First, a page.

2. Mr. Hinds must know that the government is also obligated to provide explanation to the disbursement and spending of monies had from donor agencies, since these monies received were given to benefit the people, and not the PPP/C party.
Simply put, they are not donations made to the governing political party but to the people of Guyana. The fact that the information is on the donor website is irrelevant. It is arrogant, rude and boorish for Sam Hinds to think it wise to even suggest that the people of Guyana must go and search the website of the donor, if they want to find out how their money will be spent. This is utter rubbish!
Is the government saying to the people of Guyana that the parliament might not be a place where their issues and concerns can be addressed, or is it that the information on the donor website must be traded for the parliament in these instances.
The Prime Minister is well aware that many times the government receives monies, as stated on the donor website, for specific projects, but yet that money is never used for the intended purpose or never gets to the true beneficiaries, the people.
3. My own experience in these matters, of allocation and spending of monies had from donor agencies, tells me that the very agencies would expect the parliamentarians and the citizens to be the watchdogs or overseers in the execution of projects for which their monies are to be used.
I believe it is apposite to state here what happened in 2004 at a conference with donor agencies, held in Trinidad.
In June of 2004 Guyana was represented among several countries, from the Caribbean and Latin America, which met with International Financial Institutions and Donor Agencies, to report on their progress in dealing with the phenomenon of HIV/AIDS in their particular nation.
The international bodies present at the meeting were the main organizations, at that time, which provided monetary aid to countries to help in the fight against HIV/AIDS.
A most embarrassing moment came for me when it was time for the international donors to report on Guyana’s progress. It was reported that of all the countries represented, at the meeting, Guyana had received the highest amount of donor dollars to fight HIV/AIDS; however, the donors expressed open disappointment that, with respect to Guyana, the progress in fighting the disease was not satisfactory. According to the donors, in the case of Guyana they had found that the money sent to fight HIV/AIDS was not used for the purpose it was intended.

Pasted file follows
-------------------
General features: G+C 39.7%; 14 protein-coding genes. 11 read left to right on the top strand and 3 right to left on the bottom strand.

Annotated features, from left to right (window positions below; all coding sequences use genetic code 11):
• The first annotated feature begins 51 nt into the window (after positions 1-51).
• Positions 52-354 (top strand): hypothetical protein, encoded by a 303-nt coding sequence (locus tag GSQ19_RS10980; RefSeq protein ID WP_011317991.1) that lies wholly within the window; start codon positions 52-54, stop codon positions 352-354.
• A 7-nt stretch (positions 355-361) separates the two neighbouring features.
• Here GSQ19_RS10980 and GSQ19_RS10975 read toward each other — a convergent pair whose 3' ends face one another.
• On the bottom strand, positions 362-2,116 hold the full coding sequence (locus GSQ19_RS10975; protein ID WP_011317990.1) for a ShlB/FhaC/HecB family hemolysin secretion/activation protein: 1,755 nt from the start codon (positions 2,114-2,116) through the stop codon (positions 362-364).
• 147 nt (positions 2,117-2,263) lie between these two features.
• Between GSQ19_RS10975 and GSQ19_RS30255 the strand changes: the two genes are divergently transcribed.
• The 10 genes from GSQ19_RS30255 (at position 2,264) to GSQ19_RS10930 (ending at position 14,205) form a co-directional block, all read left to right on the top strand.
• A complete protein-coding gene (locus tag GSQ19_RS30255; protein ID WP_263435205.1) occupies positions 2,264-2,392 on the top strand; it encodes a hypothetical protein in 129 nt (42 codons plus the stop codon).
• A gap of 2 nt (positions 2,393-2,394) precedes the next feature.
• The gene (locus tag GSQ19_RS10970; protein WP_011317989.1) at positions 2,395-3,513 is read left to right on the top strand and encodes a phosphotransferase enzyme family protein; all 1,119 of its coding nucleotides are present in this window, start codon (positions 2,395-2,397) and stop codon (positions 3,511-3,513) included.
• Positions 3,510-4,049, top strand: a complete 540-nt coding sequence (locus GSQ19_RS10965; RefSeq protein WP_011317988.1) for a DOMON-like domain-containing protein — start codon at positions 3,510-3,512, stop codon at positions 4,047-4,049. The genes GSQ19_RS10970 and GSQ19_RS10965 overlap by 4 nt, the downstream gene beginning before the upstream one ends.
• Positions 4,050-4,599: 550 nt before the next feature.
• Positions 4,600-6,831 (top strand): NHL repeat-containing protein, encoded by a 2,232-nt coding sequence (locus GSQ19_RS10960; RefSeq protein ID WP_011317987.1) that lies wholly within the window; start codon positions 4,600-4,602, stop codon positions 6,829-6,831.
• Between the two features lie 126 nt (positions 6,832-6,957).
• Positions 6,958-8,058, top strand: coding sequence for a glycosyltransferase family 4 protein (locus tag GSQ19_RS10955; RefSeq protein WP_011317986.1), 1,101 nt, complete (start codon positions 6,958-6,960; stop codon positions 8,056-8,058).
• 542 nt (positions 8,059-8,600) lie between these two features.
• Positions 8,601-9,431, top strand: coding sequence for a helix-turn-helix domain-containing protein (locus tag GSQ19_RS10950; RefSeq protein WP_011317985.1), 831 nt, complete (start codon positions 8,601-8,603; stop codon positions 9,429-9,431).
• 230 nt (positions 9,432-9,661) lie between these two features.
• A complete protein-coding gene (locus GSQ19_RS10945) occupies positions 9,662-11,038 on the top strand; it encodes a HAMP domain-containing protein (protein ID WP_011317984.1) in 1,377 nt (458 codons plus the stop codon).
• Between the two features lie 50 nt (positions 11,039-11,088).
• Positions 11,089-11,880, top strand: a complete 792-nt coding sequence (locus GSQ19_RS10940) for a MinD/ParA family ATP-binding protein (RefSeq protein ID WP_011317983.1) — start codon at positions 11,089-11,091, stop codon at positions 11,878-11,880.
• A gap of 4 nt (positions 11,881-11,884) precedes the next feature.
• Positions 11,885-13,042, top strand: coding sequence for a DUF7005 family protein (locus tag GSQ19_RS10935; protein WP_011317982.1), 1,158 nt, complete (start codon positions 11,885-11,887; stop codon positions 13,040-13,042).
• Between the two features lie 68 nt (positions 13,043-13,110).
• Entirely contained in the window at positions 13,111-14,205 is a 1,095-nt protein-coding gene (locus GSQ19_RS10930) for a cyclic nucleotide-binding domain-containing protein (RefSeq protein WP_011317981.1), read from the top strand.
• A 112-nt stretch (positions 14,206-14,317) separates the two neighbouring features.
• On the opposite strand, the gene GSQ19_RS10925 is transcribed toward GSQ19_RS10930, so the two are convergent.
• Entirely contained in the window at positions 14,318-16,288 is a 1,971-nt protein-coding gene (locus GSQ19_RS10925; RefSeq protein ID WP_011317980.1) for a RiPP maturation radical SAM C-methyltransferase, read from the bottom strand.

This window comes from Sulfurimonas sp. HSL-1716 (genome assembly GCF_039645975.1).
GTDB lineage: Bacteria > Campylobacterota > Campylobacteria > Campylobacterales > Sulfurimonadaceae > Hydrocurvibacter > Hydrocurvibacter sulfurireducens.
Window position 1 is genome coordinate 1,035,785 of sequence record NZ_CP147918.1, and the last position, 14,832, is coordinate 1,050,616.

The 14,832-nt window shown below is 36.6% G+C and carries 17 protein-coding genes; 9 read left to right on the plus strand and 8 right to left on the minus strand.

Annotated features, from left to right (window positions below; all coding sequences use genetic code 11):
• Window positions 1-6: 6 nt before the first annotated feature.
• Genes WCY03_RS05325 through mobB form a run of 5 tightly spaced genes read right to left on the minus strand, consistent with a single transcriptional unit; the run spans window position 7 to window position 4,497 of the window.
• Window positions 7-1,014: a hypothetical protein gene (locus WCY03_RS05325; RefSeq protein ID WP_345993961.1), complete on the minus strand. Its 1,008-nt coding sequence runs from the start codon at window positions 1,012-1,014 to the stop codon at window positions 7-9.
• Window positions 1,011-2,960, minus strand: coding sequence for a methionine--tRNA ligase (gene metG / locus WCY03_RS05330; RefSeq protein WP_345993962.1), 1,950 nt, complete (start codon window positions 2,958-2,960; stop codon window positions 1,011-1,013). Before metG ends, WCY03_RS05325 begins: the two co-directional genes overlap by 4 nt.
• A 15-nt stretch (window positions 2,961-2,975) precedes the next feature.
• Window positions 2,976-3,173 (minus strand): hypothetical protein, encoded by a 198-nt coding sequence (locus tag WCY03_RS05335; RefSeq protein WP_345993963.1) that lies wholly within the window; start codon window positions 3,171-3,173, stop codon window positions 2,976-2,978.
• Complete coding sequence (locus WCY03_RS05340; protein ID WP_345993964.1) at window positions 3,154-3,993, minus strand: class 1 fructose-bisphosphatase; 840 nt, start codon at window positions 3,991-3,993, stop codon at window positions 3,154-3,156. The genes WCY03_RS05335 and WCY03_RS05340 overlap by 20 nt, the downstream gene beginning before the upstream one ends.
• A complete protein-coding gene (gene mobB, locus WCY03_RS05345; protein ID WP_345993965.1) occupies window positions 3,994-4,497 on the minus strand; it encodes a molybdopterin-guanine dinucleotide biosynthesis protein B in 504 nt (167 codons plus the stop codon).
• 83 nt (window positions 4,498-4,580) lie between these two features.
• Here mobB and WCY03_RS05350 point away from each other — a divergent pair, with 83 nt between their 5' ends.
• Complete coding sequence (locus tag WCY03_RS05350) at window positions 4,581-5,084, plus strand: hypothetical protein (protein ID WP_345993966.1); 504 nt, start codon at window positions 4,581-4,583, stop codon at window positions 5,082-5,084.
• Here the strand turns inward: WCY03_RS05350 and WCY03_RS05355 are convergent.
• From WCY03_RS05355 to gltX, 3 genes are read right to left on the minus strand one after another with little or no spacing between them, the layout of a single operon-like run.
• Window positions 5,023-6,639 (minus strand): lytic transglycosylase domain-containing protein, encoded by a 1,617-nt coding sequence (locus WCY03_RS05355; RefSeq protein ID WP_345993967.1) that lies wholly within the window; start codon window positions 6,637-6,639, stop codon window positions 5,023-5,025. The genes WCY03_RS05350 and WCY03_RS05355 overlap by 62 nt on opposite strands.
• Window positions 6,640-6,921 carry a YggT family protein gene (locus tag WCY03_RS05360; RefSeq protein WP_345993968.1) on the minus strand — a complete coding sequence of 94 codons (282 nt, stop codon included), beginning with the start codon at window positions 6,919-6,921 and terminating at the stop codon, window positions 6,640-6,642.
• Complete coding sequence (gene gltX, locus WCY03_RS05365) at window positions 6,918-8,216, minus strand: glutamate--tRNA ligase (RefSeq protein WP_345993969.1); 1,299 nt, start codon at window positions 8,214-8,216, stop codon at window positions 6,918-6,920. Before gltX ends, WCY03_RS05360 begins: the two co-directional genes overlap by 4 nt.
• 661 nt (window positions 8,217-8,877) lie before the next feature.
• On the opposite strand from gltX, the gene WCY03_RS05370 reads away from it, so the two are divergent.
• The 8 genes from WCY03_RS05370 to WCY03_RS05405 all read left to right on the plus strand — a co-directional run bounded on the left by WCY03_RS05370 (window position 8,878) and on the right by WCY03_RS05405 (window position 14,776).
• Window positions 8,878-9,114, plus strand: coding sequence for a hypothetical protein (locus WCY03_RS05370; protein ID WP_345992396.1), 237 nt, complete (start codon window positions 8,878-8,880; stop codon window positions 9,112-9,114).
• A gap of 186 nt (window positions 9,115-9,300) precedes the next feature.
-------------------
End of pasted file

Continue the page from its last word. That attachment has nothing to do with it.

When that comment was made, not only was I embarrassed but I was demoralized, as I saw it as not only reflective of the government’s failure, but as a failure on me as a Guyanese. So I immediately interjected to ask two questions;
1. Why would international donors continue to give countries money when they are aware that the money is not reaching the intended beneficiaries, the people?
2. Whether these donor agencies have specific arrangements or personnel to monitor the implementation and execution of the projects for which their donor dollars were given.
Begrudgingly one person responded that the agencies will have to look at having systems set up to monitor how their donor dollars are spent, but that the ultimate scrutiny and monitoring is usually left up to the parliament and the people of that country.
Since I wanted to blame donors, partially, I did not prolong the matter to tell them that, at the time, the Guyana government would abuse the donor dollars and misuse their donation, because the parliament was continuously bulldozed by the government who passed every piece of paper they brought to the House, with their simple majority.
As for the first question, I don’t recall a specific response given, but I know why?
So donors expect the parliament to protect their donor dollars and to ensure that the money is used for the intended purpose, especially in this era of an opposition parliamentary majority. Threats to break off tripartite talks will be instructive, because with respect to the effective use of donor dollars, it will give donors an indication as to what kind of government operates in Guyana.
The only savior of Guyana.